RETREAT FROM EMERGING MARKETS
For investors putting their money to work overseas, the stronger dollar presents a different problem.
The rising dollar impairs the value of your overseas holdings, notes Kurt Umbarger, global equities portfolio specialist at T. Rowe Price.
The MSCI emerging markets index, a benchmark of stocks in developing countries including Brazil, South Korea and China, is down 1 percent this year before accounting for changes in currency rates. When measured in dollar terms, though, the loss widens to 2.1 percent. That's because the currencies of those countries have fallen in value against the dollar.
HOME SWEET HOME
If you're worried about the dollar rising, telecommunications like AT&T and utility companies like Duke Energy offer a haven.
These companies are shielded from the impact of a stronger dollar because they make almost all of their sales in the U.S.
Utility stocks have risen 5.1 percent in the past month, the second-best performing industry group in the S&P 500.
BIGGER GAINS FOR THE SMALL
Smaller companies make fewer sales overseas than large multinationals, so they aren't affected as much by the strengthening dollar, says Phil Orlando, chief equity strategist at Federated Investors.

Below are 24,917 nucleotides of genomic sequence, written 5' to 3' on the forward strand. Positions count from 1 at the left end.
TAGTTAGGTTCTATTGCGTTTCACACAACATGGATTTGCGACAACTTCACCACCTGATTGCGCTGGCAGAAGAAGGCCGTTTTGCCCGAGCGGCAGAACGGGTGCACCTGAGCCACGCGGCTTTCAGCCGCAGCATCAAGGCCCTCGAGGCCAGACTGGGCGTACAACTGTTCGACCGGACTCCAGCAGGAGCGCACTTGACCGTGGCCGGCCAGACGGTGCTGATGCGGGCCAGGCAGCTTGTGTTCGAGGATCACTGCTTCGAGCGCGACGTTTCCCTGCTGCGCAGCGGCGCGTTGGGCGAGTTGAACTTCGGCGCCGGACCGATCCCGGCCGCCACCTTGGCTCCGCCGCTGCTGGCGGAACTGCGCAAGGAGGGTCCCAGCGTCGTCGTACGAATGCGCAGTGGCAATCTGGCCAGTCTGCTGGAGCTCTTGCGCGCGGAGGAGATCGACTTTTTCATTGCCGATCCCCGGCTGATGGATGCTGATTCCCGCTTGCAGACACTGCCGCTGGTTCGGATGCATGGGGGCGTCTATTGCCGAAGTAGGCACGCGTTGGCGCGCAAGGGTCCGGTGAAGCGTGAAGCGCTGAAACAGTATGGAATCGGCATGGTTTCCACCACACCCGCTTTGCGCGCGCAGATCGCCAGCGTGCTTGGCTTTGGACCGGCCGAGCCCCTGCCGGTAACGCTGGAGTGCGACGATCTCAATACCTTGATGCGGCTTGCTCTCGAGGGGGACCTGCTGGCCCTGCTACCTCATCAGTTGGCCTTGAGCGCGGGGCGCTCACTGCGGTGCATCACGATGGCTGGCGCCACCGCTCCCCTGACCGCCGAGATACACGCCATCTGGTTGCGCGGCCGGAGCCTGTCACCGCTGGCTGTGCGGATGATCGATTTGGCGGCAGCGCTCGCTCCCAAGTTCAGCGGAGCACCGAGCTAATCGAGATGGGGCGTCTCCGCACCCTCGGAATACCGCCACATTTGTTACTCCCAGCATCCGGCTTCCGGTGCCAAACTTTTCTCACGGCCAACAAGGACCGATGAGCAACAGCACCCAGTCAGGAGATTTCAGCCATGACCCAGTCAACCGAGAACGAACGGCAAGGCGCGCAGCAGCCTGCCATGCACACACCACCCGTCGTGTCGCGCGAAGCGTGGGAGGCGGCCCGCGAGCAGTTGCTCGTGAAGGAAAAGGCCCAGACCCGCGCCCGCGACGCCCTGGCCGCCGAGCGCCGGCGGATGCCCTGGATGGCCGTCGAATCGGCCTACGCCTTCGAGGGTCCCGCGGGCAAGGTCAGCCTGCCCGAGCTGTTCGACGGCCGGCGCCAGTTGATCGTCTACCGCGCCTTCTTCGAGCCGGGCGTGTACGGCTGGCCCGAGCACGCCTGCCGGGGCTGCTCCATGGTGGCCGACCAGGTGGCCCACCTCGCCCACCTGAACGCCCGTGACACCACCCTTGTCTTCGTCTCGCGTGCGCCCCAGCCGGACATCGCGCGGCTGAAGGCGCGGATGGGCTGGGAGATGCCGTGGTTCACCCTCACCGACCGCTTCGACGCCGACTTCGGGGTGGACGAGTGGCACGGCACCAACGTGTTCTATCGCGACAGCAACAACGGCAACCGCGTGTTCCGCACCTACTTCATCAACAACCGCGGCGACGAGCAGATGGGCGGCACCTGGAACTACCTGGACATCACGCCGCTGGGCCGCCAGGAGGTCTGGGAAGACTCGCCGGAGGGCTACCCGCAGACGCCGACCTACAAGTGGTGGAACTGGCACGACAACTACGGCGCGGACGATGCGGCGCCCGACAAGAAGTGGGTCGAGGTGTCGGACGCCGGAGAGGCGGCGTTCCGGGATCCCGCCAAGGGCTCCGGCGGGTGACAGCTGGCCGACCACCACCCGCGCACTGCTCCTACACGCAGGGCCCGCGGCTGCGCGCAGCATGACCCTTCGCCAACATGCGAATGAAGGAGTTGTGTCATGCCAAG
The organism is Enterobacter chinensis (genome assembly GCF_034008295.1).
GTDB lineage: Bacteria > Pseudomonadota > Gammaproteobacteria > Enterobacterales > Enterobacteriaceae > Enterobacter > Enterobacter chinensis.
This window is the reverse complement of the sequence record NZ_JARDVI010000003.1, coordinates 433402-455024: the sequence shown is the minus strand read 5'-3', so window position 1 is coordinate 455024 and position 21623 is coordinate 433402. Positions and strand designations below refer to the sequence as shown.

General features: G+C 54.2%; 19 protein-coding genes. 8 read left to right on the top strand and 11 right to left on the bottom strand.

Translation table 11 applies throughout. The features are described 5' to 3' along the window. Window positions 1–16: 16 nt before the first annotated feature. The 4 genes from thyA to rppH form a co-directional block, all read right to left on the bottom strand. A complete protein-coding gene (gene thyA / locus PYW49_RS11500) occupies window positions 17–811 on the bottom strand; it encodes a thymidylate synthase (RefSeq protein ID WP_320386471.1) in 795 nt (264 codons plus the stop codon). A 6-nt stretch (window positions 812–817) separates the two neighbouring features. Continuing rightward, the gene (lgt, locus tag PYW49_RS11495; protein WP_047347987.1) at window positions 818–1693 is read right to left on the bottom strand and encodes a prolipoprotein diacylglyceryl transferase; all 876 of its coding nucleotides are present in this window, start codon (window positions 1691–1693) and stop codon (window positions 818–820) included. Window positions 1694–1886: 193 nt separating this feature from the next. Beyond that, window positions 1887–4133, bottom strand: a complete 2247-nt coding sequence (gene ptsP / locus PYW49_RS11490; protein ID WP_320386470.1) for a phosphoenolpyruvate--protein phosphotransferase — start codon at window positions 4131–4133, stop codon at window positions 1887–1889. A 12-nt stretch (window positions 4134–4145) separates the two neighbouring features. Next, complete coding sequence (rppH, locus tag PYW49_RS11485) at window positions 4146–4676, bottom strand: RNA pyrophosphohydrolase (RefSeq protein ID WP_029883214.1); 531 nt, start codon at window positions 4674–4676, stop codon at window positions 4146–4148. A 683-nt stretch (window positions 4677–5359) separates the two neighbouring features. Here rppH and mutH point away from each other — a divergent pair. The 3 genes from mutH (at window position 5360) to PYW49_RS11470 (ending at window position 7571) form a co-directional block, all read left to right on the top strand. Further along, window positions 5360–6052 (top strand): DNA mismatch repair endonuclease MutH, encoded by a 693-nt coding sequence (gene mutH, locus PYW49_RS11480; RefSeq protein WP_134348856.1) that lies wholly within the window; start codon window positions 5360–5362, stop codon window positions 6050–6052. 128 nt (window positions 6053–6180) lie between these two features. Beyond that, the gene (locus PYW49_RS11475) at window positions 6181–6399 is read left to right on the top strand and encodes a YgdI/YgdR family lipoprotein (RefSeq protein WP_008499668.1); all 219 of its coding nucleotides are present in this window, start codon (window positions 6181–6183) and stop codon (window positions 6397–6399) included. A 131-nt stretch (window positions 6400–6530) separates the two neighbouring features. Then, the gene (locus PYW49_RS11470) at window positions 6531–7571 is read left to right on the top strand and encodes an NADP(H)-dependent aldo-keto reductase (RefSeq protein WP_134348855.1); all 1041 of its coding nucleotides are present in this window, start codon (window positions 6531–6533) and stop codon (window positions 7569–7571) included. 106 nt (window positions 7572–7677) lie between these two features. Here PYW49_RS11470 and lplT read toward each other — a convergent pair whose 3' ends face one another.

The Russell 2000 Index, which tracks small companies, has risen 12 percent since the start of the year, outperforming the 10 percent advance for the S&P 500.
Gains in small companies have been led by health care stocks like Keryx Biopharmaceuticals, which has risen 170 percent since the start of the year, and Coronado Biosciences, which is up 116 percent.
A gradually strengthening dollar is good for the stock market as a whole, and will outweigh the initial impact on earnings, says David Bianco, the head of U.S. equity strategy for Deutsche Bank.
As the dollar rises it lowers the cost of imports, holding down inflation. That, in turn, makes it easier for the Federal Reserve to keep interest rates low.
Because investors love the stability that low interest rates and tame inflation bring, they will be more willing to own stocks. That will push up stock prices even if corporate earnings don't increase, Bianco says.
Deutsche Bank analysts forecast that the dollar will strengthen to $1.20 against the euro by the end of the year, or about 7 percent, from its current level of $1.29. By the end of next year, they see the dollar strengthening to $1.15 against the euro.
"I'd welcome a stronger dollar," says Bianco. "It contains the risk of any surge in interest rates, or inflation risk."